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Discussion Starter #1
Found this info via Car and Driver and thought I should post it along with asking some questions.
Powertrain: Like the Discovery Sport and the Range Rover Evoque, the E-Pace will use a turbocharged inline-four, likely plucked from JLR's new Ingenium engine family. A ZF-sourced nine-speed automatic transmission will be standard and help extract the most from whatever engine Jaguar chooses; all-wheel drive, naturally, will be included.
The Range Rover Evoques turbo four pot makes 240hp. That's not much of an issue but the turbo lag does seem to be one. Even from a rolling start of 5-60mph, it took the Evoque 9.3 seconds which is pretty long.

http://www.caranddriver.com/news/2018-jaguar-e-pace-crossover-spy-photos-news
 

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It could get better since right now there's no confirmation. One way this could improve is if they offer a 10-speed transmission. Lexus is already using one and its the "new" thing for the industry when it comes to green car applications. If there's any way jag can get a better competitive edge, a 10 speed setup can help.
 

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Discussion Starter #3
Heavens I don't think anyone now is using anything less than 10 gears haha. But can't see why they can't utilize a 10 or 11 speed even and it'll help greatly for the fuel econ of it. Hoping they deal with that turbo lag though.
 

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Not even the F-Pace has a 10 gear transmission, right now it's using an 8‑speed automatic transmission. Still good enough for me so long as I don't feel any throttle lag.
 

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Thanks for pointing that out, had to look it up and it has to do with the ability of the intake system to quickly get air and fuel to the engine.
 

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Discussion Starter #7
There is that, but the biggest thing is the electronic signal that gets sent from the pedal to the throttle body to open up. Back when it was cable, it was direct because as soon as you barely tipped the pedal, the cable has the tension and immediately pulls open the throttle body plate. Now without that, the electronics aren't able to do it that well enough straight from factory.

There is a lot more of a technical explanation but generally, it's a signal thing and how they come from factory.
 

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The Discovery Sport is a bit better with a time of 7.3 sec going from 0-60mph. So long as the E-Pace isn't too beefy, then accelerations shouldn't be a problem..
 

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Discussion Starter #9
That doesn't sound too bad... I don't need a racecar by any means but having some good get up and go is always fun and very helpful in certain situations
 

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The five seater Discovery Sport has a weight of 3,878 lbs, so long as the E-Pace is around that range then it shouldn't be too slow on the uptake. Jaguar is all about performance these days, so I doubt the E-Pace will feel slow.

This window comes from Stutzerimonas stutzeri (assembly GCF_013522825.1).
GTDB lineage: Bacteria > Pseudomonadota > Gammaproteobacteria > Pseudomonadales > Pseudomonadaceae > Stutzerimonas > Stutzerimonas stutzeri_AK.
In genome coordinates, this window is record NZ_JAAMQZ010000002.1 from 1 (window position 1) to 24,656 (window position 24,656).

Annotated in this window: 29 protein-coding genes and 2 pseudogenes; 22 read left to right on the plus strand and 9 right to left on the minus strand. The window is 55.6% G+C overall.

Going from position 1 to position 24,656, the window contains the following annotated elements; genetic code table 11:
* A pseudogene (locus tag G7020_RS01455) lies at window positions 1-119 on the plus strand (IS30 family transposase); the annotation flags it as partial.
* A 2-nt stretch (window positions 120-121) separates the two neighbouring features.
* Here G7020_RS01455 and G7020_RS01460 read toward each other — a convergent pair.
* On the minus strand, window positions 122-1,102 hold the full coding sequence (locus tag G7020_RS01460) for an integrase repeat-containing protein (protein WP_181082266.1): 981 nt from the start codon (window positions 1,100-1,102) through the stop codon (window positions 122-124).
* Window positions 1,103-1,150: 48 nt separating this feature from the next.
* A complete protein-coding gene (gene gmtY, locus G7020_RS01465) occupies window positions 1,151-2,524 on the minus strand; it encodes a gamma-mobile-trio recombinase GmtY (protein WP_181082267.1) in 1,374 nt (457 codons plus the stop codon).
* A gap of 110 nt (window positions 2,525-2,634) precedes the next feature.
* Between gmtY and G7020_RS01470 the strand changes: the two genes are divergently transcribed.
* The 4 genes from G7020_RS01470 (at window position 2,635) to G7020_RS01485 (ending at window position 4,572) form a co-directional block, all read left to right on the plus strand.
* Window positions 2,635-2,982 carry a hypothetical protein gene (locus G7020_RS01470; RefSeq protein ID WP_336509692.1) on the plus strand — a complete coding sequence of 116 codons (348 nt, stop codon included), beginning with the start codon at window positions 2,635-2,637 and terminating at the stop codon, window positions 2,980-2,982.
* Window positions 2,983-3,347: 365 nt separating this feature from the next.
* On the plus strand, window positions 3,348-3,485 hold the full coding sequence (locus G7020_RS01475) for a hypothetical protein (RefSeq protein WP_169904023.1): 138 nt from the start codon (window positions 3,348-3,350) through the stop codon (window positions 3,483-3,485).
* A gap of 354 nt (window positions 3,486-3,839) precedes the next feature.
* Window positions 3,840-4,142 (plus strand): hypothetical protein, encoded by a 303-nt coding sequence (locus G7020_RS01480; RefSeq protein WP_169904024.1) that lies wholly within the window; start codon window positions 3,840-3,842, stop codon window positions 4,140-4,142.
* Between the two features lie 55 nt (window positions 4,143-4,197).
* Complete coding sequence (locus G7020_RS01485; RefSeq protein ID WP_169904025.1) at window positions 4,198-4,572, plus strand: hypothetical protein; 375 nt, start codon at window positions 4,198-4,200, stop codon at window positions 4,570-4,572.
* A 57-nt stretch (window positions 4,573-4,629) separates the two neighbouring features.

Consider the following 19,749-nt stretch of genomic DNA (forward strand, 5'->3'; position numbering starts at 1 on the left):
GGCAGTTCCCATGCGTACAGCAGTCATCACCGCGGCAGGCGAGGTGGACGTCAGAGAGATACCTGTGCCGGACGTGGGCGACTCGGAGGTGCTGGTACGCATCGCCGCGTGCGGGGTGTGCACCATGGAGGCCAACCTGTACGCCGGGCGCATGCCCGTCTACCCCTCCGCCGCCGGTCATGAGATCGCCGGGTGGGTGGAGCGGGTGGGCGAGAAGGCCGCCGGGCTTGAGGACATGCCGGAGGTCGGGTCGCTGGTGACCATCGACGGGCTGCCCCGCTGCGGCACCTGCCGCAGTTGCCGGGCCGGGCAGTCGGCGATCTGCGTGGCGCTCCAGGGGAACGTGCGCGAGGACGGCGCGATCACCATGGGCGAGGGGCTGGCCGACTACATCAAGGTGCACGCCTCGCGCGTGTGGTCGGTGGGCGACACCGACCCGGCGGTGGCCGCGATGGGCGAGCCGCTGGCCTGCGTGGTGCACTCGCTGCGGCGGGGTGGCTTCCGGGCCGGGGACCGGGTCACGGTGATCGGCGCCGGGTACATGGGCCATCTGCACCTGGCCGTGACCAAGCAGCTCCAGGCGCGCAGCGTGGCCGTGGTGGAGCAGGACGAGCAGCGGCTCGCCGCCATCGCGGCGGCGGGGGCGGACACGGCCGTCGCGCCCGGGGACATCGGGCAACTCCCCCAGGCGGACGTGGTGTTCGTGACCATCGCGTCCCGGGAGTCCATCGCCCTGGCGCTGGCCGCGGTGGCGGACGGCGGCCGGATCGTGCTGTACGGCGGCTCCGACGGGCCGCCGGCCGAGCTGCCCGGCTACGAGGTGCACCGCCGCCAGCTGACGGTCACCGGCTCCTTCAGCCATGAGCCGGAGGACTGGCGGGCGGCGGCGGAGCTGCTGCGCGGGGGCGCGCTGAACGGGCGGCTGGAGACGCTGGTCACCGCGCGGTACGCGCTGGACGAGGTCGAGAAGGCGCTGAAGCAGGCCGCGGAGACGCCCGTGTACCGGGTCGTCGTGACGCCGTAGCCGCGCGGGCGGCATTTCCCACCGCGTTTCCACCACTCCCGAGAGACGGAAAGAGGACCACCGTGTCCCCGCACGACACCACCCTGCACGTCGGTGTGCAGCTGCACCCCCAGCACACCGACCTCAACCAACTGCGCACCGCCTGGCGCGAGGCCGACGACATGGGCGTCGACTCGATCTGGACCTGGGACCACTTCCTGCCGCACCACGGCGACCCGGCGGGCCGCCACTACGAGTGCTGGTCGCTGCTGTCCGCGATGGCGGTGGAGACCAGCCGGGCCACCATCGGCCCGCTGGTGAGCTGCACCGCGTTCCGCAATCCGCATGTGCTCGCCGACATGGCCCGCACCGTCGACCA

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Discussion Starter #11
I think it'll be pretty nimble. Jaguar is real competitive and their performance attributes of their lineup is steadily increasing.
 

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Jaguar has set a high standard for themselves with the new XE and F-Pace. Futures buyers will be looking for a similar bang for their buck kind of deal with the E-Pace in terms of performance.
 

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Discussion Starter #13
For sure and the main thing with these because they'll be driven around so heavily is reliability and I can't remember the last time I heard any issues with JLR and engine dependability.

Has anyone heard of any big issues Jaguar currently has with their engines?
 

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Only thing I heard was poor acceleration from the F-Pace. But that might be more of someone coming from a higher powered vehicle and downgraded to the F-Pace, in terms of power.

From what I noticed ever since Tata acquired Jaguar they have been improving a lot.
 

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Discussion Starter #15
Slow acceleration definitely isn't something I would consider an issue as it's really a user-preference thing and a lot of people expect way too much out of a product which is another problem.
 

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I'm not expecting it to rocket off from a standstill, but good enough to make merging into freeway traffic stress free and to make the drive more enjoyable. Not the most enjoyable ride when you feel like the car is going nowhere.
 

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Discussion Starter #17
I highly doubt it would be anything close to that. It's not a Prius and you really don't need to get too fast when trying to merge on the highway. I'm sure a product coming from Jaguar won't be lacking in the power and drivability department at all for everyday driving
 

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If the Jaguar XE is any indication then we'll be fine here, even the smaller displacement diesel versions sold in Europe get great acceleration. We just have to watch out for what engines/transmissions official make it to the e-pace, that will tell us the whole story.
 

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Seems like the ingenium engine is reserved for Jaguar's higher output models, so it is unlikely to make its way into models like the E-Pace. Maybe a de-tuned one in the future from the older 2017 XE 25t?
 
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